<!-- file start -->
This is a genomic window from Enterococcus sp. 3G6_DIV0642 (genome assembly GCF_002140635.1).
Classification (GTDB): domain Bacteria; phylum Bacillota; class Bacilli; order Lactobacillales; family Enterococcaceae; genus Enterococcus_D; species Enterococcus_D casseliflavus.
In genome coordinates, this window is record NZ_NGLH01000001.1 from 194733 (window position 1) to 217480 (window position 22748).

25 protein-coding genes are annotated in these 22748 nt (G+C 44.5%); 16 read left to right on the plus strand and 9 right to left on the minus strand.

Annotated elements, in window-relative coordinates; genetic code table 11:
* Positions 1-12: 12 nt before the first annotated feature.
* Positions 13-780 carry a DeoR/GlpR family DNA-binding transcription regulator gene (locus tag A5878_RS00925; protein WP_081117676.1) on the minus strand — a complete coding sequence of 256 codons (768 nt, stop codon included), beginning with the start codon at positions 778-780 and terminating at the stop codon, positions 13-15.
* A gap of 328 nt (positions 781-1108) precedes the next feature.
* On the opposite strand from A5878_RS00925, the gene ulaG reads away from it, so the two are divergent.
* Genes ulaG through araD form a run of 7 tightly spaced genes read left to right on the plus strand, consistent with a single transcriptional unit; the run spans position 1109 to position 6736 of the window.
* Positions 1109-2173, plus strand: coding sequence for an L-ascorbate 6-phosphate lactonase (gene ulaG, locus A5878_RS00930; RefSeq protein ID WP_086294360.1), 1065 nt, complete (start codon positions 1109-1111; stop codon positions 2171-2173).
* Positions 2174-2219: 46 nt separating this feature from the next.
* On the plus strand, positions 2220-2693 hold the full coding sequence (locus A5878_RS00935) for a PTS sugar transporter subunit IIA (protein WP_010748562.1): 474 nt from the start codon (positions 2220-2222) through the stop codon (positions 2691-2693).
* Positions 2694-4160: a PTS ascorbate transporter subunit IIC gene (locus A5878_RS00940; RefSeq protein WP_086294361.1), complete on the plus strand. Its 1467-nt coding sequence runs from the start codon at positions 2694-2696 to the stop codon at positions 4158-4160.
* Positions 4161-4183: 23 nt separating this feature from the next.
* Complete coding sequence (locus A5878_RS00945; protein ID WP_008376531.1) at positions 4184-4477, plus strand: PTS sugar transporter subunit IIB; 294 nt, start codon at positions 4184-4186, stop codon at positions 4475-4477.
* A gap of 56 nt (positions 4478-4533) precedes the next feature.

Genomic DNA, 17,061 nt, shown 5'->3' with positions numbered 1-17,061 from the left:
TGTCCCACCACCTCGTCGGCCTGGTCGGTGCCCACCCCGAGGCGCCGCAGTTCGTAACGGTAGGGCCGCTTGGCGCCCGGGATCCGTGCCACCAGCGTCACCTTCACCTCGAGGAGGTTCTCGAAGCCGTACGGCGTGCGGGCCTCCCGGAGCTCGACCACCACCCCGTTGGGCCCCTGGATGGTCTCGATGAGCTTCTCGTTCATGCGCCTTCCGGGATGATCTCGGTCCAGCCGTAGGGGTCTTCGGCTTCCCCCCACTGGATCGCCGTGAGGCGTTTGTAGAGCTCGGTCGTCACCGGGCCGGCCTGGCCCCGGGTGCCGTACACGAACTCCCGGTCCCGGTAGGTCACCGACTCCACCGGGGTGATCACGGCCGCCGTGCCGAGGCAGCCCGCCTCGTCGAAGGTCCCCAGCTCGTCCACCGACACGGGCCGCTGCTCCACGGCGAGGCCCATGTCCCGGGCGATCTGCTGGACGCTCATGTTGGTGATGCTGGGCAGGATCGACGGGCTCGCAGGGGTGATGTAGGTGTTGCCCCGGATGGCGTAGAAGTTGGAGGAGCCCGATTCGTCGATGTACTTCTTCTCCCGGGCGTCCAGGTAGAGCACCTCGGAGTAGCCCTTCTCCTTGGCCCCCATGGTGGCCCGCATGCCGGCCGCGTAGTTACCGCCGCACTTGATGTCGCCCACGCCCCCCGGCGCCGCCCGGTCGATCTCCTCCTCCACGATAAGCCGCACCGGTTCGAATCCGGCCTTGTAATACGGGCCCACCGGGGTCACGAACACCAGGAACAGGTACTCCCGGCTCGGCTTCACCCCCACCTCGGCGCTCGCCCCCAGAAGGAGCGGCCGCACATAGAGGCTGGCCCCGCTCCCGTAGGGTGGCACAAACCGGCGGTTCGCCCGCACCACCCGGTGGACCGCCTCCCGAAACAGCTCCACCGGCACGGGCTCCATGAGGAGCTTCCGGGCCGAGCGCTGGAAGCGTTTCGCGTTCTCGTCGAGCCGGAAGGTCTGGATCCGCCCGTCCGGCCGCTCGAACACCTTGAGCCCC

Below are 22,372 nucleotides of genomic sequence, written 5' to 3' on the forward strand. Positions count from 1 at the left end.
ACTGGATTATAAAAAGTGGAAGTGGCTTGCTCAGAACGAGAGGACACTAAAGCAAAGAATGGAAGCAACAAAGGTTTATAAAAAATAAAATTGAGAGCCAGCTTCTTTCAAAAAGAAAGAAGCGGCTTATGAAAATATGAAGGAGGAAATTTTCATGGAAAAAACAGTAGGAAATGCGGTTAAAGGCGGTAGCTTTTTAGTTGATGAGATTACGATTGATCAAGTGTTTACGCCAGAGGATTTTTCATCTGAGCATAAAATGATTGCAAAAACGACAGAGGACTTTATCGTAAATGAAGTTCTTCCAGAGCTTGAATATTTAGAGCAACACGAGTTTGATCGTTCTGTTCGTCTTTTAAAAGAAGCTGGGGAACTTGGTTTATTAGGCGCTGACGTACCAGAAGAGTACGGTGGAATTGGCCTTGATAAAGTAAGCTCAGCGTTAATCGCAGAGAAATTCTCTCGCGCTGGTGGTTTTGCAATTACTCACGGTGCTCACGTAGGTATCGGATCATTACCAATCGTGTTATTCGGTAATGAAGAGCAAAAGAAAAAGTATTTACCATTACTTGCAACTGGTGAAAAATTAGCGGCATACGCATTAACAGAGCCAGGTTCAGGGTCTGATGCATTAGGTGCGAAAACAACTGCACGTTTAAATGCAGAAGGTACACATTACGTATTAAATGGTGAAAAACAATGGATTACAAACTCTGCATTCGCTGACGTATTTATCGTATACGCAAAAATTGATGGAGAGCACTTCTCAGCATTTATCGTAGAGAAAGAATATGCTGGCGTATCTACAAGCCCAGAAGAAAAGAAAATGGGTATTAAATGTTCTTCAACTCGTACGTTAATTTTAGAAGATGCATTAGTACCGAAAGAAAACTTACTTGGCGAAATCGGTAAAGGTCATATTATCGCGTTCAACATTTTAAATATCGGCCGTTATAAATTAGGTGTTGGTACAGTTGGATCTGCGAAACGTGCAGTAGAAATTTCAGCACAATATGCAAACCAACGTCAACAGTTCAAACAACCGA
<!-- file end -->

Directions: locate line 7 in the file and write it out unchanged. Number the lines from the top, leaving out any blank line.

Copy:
* Positions 13-780 carry a DeoR/GlpR family DNA-binding transcription regulator gene (locus tag A5878_RS00925; protein WP_081117676.1) on the minus strand — a complete coding sequence of 256 codons (768 nt, stop codon included), beginning with the start codon at positions 778-780 and terminating at the stop codon, positions 13-15.